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Re: V3 static data in classes vs AIX
- To: Mark Mitchell <mark at codesourcery dot com>
- Subject: Re: V3 static data in classes vs AIX
- From: David Edelsohn <dje at watson dot ibm dot com>
- Date: Mon, 04 Jun 2001 16:36:11 -0400
- cc: gdr at codesourcery dot com, bkoz at redhat dot com, libstdc++ at gcc dot gnu dot org
I have not had time to track down the exact lines in the headers
which create the problem and I have not had time to test the compiler with
I suspect that the library header *does* have some form of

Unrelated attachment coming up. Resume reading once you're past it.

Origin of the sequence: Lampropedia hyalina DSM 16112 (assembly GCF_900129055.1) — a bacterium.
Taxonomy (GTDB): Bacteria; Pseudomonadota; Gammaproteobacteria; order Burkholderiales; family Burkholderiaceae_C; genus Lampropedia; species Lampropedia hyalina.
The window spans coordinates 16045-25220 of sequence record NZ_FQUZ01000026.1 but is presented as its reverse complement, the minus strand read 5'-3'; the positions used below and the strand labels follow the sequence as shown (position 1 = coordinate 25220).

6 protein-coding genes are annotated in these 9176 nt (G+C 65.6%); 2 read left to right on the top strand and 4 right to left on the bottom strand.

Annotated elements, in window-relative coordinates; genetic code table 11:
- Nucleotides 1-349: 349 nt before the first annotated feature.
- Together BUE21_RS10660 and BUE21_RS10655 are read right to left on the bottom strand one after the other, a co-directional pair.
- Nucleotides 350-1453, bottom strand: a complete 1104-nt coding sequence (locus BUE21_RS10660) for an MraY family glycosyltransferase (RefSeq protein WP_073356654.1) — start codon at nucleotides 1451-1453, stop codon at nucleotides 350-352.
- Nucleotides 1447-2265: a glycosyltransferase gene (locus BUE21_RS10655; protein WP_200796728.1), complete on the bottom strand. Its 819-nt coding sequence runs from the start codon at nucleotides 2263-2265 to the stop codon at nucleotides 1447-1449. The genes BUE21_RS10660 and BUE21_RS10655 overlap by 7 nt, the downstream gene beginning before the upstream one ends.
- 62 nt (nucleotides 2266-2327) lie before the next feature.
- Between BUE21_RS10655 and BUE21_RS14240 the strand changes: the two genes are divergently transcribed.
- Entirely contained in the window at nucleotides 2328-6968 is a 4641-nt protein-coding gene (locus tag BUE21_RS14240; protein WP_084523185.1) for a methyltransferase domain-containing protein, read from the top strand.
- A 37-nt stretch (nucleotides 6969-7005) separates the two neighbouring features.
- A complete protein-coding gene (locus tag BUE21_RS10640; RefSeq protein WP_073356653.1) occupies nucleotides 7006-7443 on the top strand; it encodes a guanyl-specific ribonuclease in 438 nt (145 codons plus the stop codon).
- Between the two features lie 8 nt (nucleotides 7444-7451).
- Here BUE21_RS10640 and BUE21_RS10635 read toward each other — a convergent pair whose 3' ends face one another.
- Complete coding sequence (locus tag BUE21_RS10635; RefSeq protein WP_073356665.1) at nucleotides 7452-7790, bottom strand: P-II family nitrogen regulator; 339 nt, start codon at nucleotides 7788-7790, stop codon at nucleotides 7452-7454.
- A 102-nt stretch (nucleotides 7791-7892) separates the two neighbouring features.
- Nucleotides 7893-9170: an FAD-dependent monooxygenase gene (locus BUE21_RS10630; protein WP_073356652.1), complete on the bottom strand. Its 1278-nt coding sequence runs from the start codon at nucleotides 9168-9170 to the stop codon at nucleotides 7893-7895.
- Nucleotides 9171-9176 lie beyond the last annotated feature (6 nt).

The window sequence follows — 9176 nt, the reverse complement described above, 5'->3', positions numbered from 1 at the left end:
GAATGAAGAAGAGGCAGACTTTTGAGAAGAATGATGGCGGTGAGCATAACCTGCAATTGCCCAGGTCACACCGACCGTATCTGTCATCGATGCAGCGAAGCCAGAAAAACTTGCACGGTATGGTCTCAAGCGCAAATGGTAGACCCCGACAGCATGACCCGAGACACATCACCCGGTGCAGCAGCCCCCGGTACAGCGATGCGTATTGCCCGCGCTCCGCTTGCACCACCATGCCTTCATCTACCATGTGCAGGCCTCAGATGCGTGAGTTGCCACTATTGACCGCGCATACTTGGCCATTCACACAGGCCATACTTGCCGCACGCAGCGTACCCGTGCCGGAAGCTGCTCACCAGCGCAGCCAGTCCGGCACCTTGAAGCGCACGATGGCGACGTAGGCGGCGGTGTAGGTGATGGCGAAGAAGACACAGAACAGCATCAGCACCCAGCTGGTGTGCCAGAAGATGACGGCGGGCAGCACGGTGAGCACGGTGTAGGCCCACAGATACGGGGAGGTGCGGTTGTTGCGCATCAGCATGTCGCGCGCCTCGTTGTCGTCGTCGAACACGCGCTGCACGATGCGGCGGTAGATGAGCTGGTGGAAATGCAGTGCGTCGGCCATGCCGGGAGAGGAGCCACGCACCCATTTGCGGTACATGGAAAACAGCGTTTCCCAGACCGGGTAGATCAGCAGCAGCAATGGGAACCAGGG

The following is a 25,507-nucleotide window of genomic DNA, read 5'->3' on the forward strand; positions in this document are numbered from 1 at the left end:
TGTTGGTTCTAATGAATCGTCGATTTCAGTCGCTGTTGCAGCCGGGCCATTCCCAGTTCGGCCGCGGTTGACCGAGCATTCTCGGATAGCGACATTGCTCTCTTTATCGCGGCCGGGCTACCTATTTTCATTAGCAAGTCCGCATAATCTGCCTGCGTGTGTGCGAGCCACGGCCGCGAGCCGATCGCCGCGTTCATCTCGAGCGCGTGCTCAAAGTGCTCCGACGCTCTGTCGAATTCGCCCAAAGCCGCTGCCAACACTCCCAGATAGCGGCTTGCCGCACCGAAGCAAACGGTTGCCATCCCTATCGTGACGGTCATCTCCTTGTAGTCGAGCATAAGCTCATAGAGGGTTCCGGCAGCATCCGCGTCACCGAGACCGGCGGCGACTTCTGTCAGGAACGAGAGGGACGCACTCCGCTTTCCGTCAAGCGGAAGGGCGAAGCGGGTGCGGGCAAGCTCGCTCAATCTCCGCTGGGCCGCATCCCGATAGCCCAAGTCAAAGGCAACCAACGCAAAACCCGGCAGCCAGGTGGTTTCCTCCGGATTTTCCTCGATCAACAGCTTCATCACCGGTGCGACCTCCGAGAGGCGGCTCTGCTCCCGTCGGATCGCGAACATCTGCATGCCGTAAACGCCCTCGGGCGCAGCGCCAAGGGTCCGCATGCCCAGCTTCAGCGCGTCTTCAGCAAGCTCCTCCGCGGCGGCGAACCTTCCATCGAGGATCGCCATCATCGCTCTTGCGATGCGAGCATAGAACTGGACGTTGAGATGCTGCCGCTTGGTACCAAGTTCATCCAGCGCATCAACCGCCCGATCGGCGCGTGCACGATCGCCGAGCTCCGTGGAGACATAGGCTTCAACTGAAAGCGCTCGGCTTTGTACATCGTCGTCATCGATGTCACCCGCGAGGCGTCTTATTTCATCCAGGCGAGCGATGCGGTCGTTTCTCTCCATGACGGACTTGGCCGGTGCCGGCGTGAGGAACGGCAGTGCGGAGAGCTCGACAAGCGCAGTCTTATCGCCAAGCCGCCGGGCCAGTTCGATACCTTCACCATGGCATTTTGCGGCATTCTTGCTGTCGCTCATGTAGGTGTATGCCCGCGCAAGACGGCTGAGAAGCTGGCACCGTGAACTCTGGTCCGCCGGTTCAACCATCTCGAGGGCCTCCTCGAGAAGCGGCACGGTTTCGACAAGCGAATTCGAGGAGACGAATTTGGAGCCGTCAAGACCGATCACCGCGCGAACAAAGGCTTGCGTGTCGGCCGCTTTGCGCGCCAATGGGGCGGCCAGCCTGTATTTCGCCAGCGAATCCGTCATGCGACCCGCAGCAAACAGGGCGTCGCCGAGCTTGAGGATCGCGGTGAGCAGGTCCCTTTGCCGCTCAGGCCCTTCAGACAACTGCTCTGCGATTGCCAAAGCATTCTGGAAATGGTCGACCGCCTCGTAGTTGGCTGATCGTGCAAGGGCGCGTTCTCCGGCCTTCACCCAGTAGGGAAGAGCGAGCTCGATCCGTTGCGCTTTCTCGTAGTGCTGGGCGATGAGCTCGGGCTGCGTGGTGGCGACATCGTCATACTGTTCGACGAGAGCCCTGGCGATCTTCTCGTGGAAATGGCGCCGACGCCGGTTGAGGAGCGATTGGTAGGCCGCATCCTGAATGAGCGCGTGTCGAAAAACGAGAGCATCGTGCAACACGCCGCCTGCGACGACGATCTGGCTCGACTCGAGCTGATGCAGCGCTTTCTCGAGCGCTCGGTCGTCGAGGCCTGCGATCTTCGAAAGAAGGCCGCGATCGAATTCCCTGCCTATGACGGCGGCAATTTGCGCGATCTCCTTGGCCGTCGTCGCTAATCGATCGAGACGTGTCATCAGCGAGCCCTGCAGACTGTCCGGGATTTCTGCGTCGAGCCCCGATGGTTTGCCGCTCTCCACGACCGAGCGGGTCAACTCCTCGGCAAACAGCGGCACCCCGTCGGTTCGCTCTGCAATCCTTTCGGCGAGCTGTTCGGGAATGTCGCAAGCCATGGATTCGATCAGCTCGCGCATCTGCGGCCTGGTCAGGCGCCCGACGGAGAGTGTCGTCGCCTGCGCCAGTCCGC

definition. And that is exactly my point: the header has a definition
which the compiler is emitting correctly. Why should the compiler be
changed to not allocate storage for a proper definition. The problem is
that use of the header ends up generating multiple definitions.
Why is it correct for the header to produce multiple definitions?
Why isn't this a problem on systems with weak symbols? Your answer relies
on the fact that this works on systems with WEAK symbols and *NOT* on the
fact that the compiler is producing correct code.
Just because it works, does not mean that it is correct. IBM's
compiler generates a common symbol as well. It seems that GCC is behaving
correctly and V3 is relying on some special behavior to merge multiple
definitions. Does the definition of WEAK symbols specifically allow this,
or is this an issue of runtime binding of the symbols?
Both multiple common symbols and multiple weak symbols are okay.